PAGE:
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Type at the Family Conference Table: In the Grip

May 27, 2016 in MBTI Talk | 0 comments

This is the final post in my 10-part blog series, “Type at the Family Conference Table,” and I would like to begin by thanking CPP for a great collaboration throughout my participation in the MBTI® Certification Program and throughout these posts. Certification Trainer Michael Segovia and his team went out of their way to assist me during the program (which was sort of a birthday present), increasing the pressure for me to have the week go well!). I would also like to thank Associate Marketing Manager, Eugeniá Wright, for all of her assistance in putting together this blog series. I came to learn about personality type in the course of my work in a very niche field in healthcare of clinical ethics consultation and have found it very useful. This blog series has focused thus far on individuals in the hospital who (1) are typically stressed out and often even traumatized, and (2) are called upon to make significantly important and impactful decisions for themselves and sometimes the people they love. This is the tragic nature of medical decision making. In an attempt now to expand my view, I want to close the series with a related look at the hospital itself. In September 2015 I attended two very different conference sessions. The first was at the 2015 MBTI® Users Conference, where we looked at the MBTI type preferences of different business cultures. For example, technology and engineering tend to reflect an NT culture, with values and norms promoted by Intuitive Thinking types. Healthcare, on the other hand, is by and large an SF culture, valuing genuine communication, collaboration, and providing practical care to people. Obviously, aspects of all type preferences are present in a hospital, but looking at the mission statements and values posted on the walls, and the unifying fact that every person there is there to help people, the culture certainly skews toward Sensing and Feeling. At another conference for healthcare leaders in California, an emergency room physician talked about “institutional trauma,” the concept that just as physical trauma can impact individuals, an institution like a hospital can suffer trauma throughout its systems too. Distrust among colleagues increases and communication decreases. The organization may become more risk averse and unwilling to meet the needs of some of its customers on the fringes. The narrative of the trauma can get repeated and repeated, lowering morale. For a hospital, or a...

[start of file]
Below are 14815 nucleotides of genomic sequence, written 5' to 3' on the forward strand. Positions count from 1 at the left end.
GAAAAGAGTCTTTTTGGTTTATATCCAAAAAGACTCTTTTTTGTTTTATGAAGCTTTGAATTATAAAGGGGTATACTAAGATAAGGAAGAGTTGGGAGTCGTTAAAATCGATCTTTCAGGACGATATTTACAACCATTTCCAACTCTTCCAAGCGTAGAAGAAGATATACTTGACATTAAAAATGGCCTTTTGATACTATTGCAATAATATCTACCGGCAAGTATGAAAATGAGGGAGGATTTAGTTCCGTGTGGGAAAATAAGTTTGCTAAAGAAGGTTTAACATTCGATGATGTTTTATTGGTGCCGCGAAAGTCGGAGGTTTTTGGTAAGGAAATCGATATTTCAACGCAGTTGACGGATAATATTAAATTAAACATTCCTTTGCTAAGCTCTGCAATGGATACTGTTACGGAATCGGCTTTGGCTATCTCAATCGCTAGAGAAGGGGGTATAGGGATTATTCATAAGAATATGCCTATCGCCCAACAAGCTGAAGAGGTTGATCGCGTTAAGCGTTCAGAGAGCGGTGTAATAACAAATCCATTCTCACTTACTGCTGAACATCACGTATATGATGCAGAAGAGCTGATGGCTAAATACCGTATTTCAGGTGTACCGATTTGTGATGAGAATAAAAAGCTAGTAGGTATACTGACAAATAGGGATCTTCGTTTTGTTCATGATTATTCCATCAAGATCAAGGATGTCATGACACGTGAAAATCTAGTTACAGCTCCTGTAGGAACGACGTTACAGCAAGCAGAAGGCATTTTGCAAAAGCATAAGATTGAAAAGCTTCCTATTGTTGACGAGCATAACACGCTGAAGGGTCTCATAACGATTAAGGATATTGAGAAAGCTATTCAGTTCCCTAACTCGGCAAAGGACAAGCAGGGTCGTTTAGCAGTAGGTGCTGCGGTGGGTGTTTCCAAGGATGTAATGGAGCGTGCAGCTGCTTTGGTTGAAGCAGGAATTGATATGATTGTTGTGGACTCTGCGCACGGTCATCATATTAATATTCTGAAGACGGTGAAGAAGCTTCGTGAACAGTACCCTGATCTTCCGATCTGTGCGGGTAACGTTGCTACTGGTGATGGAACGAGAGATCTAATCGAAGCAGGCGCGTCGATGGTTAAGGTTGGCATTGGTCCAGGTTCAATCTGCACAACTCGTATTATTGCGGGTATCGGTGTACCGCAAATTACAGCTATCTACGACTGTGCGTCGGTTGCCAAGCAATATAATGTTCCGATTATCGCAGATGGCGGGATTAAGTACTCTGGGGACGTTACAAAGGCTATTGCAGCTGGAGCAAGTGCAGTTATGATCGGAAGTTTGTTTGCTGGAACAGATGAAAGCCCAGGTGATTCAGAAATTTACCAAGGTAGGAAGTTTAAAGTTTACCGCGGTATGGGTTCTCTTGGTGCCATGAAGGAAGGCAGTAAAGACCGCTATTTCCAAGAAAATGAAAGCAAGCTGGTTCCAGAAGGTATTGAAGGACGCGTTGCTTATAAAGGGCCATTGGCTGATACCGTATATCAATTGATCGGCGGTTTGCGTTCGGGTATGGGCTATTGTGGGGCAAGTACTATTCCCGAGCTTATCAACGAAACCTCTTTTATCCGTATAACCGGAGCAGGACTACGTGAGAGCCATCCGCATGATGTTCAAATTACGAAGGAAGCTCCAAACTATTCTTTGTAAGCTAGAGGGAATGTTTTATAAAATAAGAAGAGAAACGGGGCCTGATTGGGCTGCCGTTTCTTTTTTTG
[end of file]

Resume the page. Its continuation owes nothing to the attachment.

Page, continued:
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Type at the Family Conference Table: Introverted Intuition

May 25, 2016 in MBTI Talk | 0 comments

Written by Mathew David Pauley, JD, MA, MDR INTJs and INFJs, Introverted Intuitive types, tend to be big-picture, well-organized individuals who can bring both qualities to bear as they work toward their goals. They are often known for their uncanny insight and ability to anticipate things before they happen. However, unlike individuals with a preference for Perceiving, who typically are ready to respond to the unexpected and flex to meet new challenges, INTJs and INFJs would rather diminish the pool of likely unexpected possibilities. Unexpected events such as medical emergencies can stress out anyone, but especially for the normally in-control Introverted Intuitive types, who find themselves suddenly required to both express their less used Extraverted side (engaging the medical team as well as family and friends) and respond to an array of minutiae associated with the emergency. INTJs or INFJs in the grip of their least favorite mental process, Extraverted Sensing, may be trying very hard to control the current circumstances. Normally, their dominant preferences allow these individuals to engage a situation supported by the safety associated with being prepared for it (whereas Extraverted Sensing types would tend to be more comfortable being “in the moment”). So, for example, INTJs or INFJs who arrive at the hospital after their loved one has been rushed into surgery after a car accident, and are left sitting in the waiting room—without understanding exactly what happened, what is currently going on, or what is going to happen—would try to reestablish their normal sense of control amid the chaos. Using their least favorite process, Extraverted Sensing, to regain that control requires them to focus their energies on dealing with the here and now, which they were unable to anticipate, and can seem to others as focusing obsessively on external details. Often the most helpful thing a care provider can do for people is to help them regain balance, or give them the space to get there on their own. Introverted Intuitive types indeed tend to want to get there on their own, and to be allowed time alone to recharge. Recall, the overriding theme of this series of posts is that people in times of stress can be showing you the worst side of their personality type. The person obsessively trying to control every little detail happening around him may be a “big picture” person trying to regain perspective, and the person experiencing a crisis over frightening...

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Type at the Family Conference Table: Extraverted Sensing

May 19, 2016 in MBTI Talk | 0 comments